New developments in pharmaceutical manufacturing and topical drug bioequivalence and bioavailability addressed in two day-long workshops.
By: Malissa Carroll
Tuesday, June 4, 2013
On May 21 and 23, the University of Maryland School of Pharmacy hosted two conferences co-sponsored by the Center of Excellence in Regulatory Science and Innovation (CERSI) and the American Association of Pharmaceutical Scientists that spotlighted new developments in the fields of pharmaceutical manufacturing and topical drug bioequivalence and bioavailability. These events featured presentations from world-renowned experts in these fields.
“The School of Pharmacy’s collaboration with the Center of Excellence in Regulatory Science and Innovation to host these events underscores its mission to lead pharmacy education, scientific discovery, patient care, and community engagement in the state of Maryland and beyond,” says Andrew Coop, PhD, professor and chair of the Department of Pharmaceutical Sciences (PSC). “Both conferences offered a collegial, open forum that allowed the world’s leading researchers, regulators, and industry professionals to learn from one another and work towards developing new tools, standards, and approaches in the fields of pharmaceutical manufacturing and topical drug bioequivalence and bioavailability.”
Organized by Audra Stinchcomb, PhD, professor in PSC at the School of Pharmacy, the All-Inclusive Topical Drug Bioequivalence and Bioavailability Summit was the first conference in this series. It was held on May 21, and addressed methods for evaluating topical drug bioavailability and bioequivalence, and provided a follow-up discussion on the results from the Product Quality Research Institute (PQRI) workshop held at the US Pharmacopeia Meeting Center in Rockville, Md., on March 11-13.
“This conference brought world-class researchers representing academia, government, and industry together to discuss the advances that have been made in the field of dermal drug delivery,” says Stinchcomb. “We reviewed the results of the latest PQRI workshop and built upon those findings by offering new perspectives and potential methods to evaluate topical drug bioequivalence and bioavailability.”
This conference featured two panel discussions. Its speakers included Ethan Stier, RPh, PhD, pharmacologist and deputy director of the Division of Bioequivalence II in the Office of Generic Drugs at the FDA; Ken Miller, PhD, senior vice president of research and development at IGI Laboratories in Buena, NJ; Richard H. Guy, PhD, professor of pharmaceutical sciences at the University of Bath, who also delivered a presentation to students in the PSC Graduate Program earlier that week; Ken Walter, PhD, chief executive officer of An-eX in Taunton, UK; and Thomas J. Franz, MD, an independent consultant and inventor of the Franz diffusion cell.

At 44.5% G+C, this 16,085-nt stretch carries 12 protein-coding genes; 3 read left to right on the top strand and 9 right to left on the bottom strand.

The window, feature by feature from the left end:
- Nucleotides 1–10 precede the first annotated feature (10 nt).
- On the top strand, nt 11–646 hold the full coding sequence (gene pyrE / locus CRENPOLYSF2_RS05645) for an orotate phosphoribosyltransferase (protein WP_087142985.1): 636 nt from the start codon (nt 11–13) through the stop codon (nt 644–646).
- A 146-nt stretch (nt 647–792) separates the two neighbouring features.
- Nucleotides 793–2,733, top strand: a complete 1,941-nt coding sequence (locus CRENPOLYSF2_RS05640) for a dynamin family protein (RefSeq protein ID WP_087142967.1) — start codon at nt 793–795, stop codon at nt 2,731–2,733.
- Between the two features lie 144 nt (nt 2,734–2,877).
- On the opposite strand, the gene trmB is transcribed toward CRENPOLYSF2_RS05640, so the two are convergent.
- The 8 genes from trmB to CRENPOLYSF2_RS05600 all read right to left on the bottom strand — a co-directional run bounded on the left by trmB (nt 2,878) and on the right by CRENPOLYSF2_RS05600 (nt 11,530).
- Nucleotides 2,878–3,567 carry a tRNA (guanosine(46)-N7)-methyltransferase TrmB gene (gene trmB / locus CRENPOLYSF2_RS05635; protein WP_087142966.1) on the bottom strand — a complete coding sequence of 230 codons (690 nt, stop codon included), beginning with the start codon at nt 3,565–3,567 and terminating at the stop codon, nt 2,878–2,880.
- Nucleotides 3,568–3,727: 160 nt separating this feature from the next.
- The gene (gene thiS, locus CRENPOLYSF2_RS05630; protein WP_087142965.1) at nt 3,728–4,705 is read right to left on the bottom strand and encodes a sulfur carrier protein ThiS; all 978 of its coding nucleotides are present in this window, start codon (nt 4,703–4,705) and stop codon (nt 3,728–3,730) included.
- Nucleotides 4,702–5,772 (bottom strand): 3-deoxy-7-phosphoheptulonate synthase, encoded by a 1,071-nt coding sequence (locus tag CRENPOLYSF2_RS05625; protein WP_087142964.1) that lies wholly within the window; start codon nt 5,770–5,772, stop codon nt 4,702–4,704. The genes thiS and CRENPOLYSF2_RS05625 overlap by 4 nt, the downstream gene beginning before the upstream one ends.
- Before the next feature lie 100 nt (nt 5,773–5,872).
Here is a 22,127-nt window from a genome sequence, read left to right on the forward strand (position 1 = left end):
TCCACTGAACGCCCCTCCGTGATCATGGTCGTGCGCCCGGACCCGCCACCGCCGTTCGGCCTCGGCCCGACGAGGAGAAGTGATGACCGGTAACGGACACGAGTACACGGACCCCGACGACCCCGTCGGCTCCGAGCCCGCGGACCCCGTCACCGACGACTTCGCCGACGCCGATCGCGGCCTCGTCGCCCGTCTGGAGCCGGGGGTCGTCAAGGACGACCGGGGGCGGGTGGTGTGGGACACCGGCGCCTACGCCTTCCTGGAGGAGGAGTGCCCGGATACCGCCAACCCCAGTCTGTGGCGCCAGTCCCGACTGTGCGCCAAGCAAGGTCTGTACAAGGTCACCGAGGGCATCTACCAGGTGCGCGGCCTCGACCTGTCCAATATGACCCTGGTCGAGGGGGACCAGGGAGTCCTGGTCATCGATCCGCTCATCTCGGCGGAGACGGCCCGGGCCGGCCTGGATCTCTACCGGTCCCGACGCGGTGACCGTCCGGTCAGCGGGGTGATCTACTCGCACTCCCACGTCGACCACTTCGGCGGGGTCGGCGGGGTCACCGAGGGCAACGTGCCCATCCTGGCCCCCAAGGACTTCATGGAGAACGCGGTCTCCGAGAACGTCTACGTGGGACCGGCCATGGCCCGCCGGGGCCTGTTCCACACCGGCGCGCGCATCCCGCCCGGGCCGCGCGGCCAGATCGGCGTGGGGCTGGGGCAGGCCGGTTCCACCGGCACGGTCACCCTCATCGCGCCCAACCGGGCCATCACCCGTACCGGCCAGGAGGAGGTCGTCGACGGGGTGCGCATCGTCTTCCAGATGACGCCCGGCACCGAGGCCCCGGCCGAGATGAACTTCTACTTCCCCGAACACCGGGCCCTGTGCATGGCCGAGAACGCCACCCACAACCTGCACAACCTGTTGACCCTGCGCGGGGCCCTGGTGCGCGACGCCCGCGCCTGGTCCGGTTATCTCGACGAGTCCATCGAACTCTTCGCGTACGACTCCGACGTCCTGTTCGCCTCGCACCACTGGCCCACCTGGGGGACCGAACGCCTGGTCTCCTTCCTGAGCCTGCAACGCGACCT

Control Strategies for Pharmaceutical Manufacturing: Real Time Release Testing and Design Space Determination was the second conference in this series. It was held on May 23, and organized by Stephen Hoag, PhD, professor in PSC and director of the School’s Good Manufacturing Practice (GMP) Facility. It brought speakers from academia, government, and industry together to learn about the latest advances in Real Time Release Testing (RTRT) and to share their experiences with implementing RTRT systems.
“The goal of this conference was to look at the development of a manufacturing control strategy from a regulatory and industrial implementation perspective,” says Hoag. “We wanted attendees to examine the issues associated with the manufacture of pharmaceutical products, particularly methods for developing a manufacturing control strategy, and identify the steps that are needed to develop a RTRT system using process analytical technologies.”
Speakers for this event included Christine Moore, PhD, acting director of the Office of New Drug Quality Assessment at the FDA; Raafat Fahmy, PhD, science advisor at the FDA; Gregg Claycamp, PhD, senior scientist for risk analysis and decision analysis at the FDA; Christian Airiau, PhD, chemometrician and manager from GlaxoSmithKline; Gert Thurau, PhD, director of process analytical technology at Merck; and Hoag.
“Both events were a tremendous success, demonstrating the great partnership that exists between the University of Maryland, Baltimore, the University of Maryland, College Park, and the FDA in the Center of Excellence in Regulatory Science and Innovation,” says James Polli, PhD, professor in PSC and co-principal investigator at CERSI. “We hope to be able to offer similar events in the future.”
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